Ashdown Group: Marketing Services Manager - (communications, testing, DM)

£32000 - £35000 per annum + benefits: Ashdown Group: Marketing Services Manage...

Guru Careers: Finance Account Manager

£Neg. (DOE) + Excellent Benefits: Guru Careers: A Finance Account Manager with...

Day In a Page

Homeless Veterans appeal: 'You look for someone who's an inspiration and try to be like them'

Homeless Veterans appeal

In 2010, Sgt Gary Jamieson stepped on an IED in Afghanistan and lost his legs and an arm. He reveals what, and who, helped him to make a remarkable recovery
Could cannabis oil reverse the effects of cancer?

Could cannabis oil reverse effects of cancer?

As a film following six patients receiving the controversial treatment is released, Kate Hilpern uncovers a very slippery issue
The Interview movie review: You can't see Seth Rogen and James Franco's Kim Jong Un assassination film, but you can read about it here

The Interview movie review

You can't see Seth Rogen and James Franco's Kim Jong Un assassination film, but you can read about it here
Serial mania has propelled podcasts into the cultural mainstream

How podcasts became mainstream

People have consumed gripping armchair investigation Serial with a relish typically reserved for box-set binges
Jesus Christ has become an unlikely pin-up for hipster marketing companies

Jesus Christ has become an unlikely pin-up

Kevin Lee Light, aka "Jesus", is the newest client of creative agency Mother while rival agency Anomaly has launched Sexy Jesus, depicting the Messiah in a series of Athena-style poses
Rosetta space mission voted most important scientific breakthrough of 2014

A memorable year for science – if not for mice

The most important scientific breakthroughs of 2014
Christmas cocktails to make you merry: From eggnog to Brown Betty and Rum Bumpo

Christmas cocktails to make you merry

Mulled wine is an essential seasonal treat. But now drinkers are rediscovering other traditional festive tipples. Angela Clutton raises a glass to Christmas cocktails
5 best activity trackers

Fitness technology: 5 best activity trackers

Up the ante in your regimen and change the habits of a lifetime with this wearable tech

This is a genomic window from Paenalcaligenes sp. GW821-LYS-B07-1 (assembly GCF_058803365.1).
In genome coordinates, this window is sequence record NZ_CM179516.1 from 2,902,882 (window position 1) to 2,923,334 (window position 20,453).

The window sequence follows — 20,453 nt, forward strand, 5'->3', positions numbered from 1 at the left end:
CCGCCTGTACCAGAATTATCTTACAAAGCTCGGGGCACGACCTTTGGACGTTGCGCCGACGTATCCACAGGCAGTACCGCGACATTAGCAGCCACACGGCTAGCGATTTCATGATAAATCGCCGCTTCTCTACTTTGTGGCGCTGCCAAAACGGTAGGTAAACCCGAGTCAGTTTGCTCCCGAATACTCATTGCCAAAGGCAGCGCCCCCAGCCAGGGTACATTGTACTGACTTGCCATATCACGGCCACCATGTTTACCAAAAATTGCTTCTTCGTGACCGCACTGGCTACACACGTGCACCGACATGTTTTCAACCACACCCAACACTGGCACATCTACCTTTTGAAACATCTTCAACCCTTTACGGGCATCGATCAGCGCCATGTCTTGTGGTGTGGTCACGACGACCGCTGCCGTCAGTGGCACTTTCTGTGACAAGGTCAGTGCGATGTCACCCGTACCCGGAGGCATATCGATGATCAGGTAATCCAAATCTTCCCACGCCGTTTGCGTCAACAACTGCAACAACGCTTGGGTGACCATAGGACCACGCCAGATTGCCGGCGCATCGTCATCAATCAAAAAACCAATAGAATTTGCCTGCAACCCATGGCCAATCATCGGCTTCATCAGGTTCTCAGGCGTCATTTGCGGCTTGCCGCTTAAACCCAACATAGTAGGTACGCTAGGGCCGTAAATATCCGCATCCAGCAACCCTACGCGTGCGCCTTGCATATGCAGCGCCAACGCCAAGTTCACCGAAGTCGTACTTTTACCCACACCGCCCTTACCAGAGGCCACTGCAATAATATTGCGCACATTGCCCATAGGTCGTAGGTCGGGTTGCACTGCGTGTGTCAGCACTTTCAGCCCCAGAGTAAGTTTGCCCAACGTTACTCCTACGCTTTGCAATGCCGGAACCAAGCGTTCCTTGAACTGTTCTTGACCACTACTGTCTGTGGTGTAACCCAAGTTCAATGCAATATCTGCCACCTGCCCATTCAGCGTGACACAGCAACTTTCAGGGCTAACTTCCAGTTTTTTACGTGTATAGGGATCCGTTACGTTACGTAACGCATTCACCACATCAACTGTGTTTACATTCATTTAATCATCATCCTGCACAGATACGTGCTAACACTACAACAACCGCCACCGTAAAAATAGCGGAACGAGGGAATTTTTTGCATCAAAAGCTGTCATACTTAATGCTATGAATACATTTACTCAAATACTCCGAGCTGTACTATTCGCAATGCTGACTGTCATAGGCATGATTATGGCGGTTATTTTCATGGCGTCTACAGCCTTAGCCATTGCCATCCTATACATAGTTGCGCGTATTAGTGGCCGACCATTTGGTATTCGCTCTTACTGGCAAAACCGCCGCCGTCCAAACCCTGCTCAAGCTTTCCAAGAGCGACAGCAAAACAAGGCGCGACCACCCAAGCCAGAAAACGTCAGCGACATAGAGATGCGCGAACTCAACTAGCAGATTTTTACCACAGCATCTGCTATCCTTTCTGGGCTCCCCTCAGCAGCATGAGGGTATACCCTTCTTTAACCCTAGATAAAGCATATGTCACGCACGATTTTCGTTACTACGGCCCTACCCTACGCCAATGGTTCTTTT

Paul Scholes column: It's a little-known fact, but I have played one of the seven dwarves

Paul Scholes column

It's a little-known fact, but I have played one of the seven dwarves
Fifa's travelling circus once again steals limelight from real stars

Fifa's travelling circus once again steals limelight from real stars

Club World Cup kicked into the long grass by the continued farce surrounding Blatter, Garcia, Russia and Qatar
Frank Warren column: 2014 – boxing is back and winning new fans

Frank Warren: Boxing is back and winning new fans

2014 proves it's now one of sport's biggest hitters again
Jeb Bush vs Hillary Clinton: The power dynamics of the two first families

Jeb Bush vs Hillary Clinton

Karen Tumulty explores the power dynamics of the two first families
Stockholm is rivalling Silicon Valley with a hotbed of technology start-ups

Stockholm is rivalling Silicon Valley

The Swedish capital is home to two of the most popular video games in the world, as well as thousands of technology start-ups worth hundreds of millions of pounds – and it's all happened since 2009
Did Japanese workers really get their symbols mixed up and display Santa on a crucifix?

Crucified Santa: Urban myth refuses to die

The story goes that Japanese store workers created a life-size effigy of a smiling "Father Kurisumasu" attached to a facsimile of Our Lord's final instrument of torture
Jennifer Saunders and Kate Moss join David Walliams on set for TV adaptation of The Boy in the Dress

The Boy in the Dress: On set with the stars

Walliams' story about a boy who goes to school in a dress will be shown this Christmas